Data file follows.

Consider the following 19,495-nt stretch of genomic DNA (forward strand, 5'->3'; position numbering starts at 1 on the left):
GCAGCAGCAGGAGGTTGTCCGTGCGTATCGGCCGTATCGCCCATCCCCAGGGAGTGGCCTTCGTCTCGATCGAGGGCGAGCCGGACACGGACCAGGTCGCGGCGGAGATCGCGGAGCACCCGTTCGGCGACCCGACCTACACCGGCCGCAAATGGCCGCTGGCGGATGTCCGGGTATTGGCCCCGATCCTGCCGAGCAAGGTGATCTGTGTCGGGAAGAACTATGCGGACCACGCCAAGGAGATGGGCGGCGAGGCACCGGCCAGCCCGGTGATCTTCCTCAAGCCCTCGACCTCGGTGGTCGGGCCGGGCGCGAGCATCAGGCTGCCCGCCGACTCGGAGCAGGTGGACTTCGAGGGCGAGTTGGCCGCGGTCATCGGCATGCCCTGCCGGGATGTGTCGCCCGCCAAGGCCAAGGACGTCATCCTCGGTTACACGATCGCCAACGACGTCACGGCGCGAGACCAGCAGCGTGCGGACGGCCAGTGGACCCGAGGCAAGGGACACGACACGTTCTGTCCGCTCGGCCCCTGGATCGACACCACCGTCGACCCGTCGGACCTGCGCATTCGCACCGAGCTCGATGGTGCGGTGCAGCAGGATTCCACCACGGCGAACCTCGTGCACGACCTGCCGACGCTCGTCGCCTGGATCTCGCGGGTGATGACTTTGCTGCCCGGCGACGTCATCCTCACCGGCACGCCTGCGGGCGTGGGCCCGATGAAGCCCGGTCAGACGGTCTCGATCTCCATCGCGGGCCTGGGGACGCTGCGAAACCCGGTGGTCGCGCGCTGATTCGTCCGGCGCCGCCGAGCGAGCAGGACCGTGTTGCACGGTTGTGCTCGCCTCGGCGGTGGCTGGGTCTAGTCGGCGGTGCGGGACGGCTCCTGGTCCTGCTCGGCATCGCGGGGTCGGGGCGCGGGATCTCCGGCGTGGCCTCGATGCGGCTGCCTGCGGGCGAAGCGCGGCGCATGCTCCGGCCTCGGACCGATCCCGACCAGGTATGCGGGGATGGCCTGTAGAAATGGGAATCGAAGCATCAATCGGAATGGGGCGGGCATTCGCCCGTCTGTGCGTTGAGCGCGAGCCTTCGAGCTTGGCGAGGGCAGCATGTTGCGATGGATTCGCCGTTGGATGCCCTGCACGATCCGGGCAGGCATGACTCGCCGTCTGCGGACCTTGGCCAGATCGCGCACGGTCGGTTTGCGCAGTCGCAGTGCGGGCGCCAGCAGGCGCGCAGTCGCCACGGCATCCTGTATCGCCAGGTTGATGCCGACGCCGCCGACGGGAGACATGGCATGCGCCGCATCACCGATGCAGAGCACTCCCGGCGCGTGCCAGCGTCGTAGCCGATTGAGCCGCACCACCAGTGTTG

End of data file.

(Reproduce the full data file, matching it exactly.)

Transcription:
Consider the following 19,495-nt stretch of genomic DNA (forward strand, 5'->3'; position numbering starts at 1 on the left):
GCAGCAGCAGGAGGTTGTCCGTGCGTATCGGCCGTATCGCCCATCCCCAGGGAGTGGCCTTCGTCTCGATCGAGGGCGAGCCGGACACGGACCAGGTCGCGGCGGAGATCGCGGAGCACCCGTTCGGCGACCCGACCTACACCGGCCGCAAATGGCCGCTGGCGGATGTCCGGGTATTGGCCCCGATCCTGCCGAGCAAGGTGATCTGTGTCGGGAAGAACTATGCGGACCACGCCAAGGAGATGGGCGGCGAGGCACCGGCCAGCCCGGTGATCTTCCTCAAGCCCTCGACCTCGGTGGTCGGGCCGGGCGCGAGCATCAGGCTGCCCGCCGACTCGGAGCAGGTGGACTTCGAGGGCGAGTTGGCCGCGGTCATCGGCATGCCCTGCCGGGATGTGTCGCCCGCCAAGGCCAAGGACGTCATCCTCGGTTACACGATCGCCAACGACGTCACGGCGCGAGACCAGCAGCGTGCGGACGGCCAGTGGACCCGAGGCAAGGGACACGACACGTTCTGTCCGCTCGGCCCCTGGATCGACACCACCGTCGACCCGTCGGACCTGCGCATTCGCACCGAGCTCGATGGTGCGGTGCAGCAGGATTCCACCACGGCGAACCTCGTGCACGACCTGCCGACGCTCGTCGCCTGGATCTCGCGGGTGATGACTTTGCTGCCCGGCGACGTCATCCTCACCGGCACGCCTGCGGGCGTGGGCCCGATGAAGCCCGGTCAGACGGTCTCGATCTCCATCGCGGGCCTGGGGACGCTGCGAAACCCGGTGGTCGCGCGCTGATTCGTCCGGCGCCGCCGAGCGAGCAGGACCGTGTTGCACGGTTGTGCTCGCCTCGGCGGTGGCTGGGTCTAGTCGGCGGTGCGGGACGGCTCCTGGTCCTGCTCGGCATCGCGGGGTCGGGGCGCGGGATCTCCGGCGTGGCCTCGATGCGGCTGCCTGCGGGCGAAGCGCGGCGCATGCTCCGGCCTCGGACCGATCCCGACCAGGTATGCGGGGATGGCCTGTAGAAATGGGAATCGAAGCATCAATCGGAATGGGGCGGGCATTCGCCCGTCTGTGCGTTGAGCGCGAGCCTTCGAGCTTGGCGAGGGCAGCATGTTGCGATGGATTCGCCGTTGGATGCCCTGCACGATCCGGGCAGGCATGACTCGCCGTCTGCGGACCTTGGCCAGATCGCGCACGGTCGGTTTGCGCAGTCGCAGTGCGGGCGCCAGCAGGCGCGCAGTCGCCACGGCATCCTGTATCGCCAGGTTGATGCCGACGCCGCCGACGGGAGACATGGCATGCGCCGCATCACCGATGCAGAGCACTCCCGGCGCGTGCCAGCGTCGTAGCCGATTGAGCCGCACCACCAGTGTTG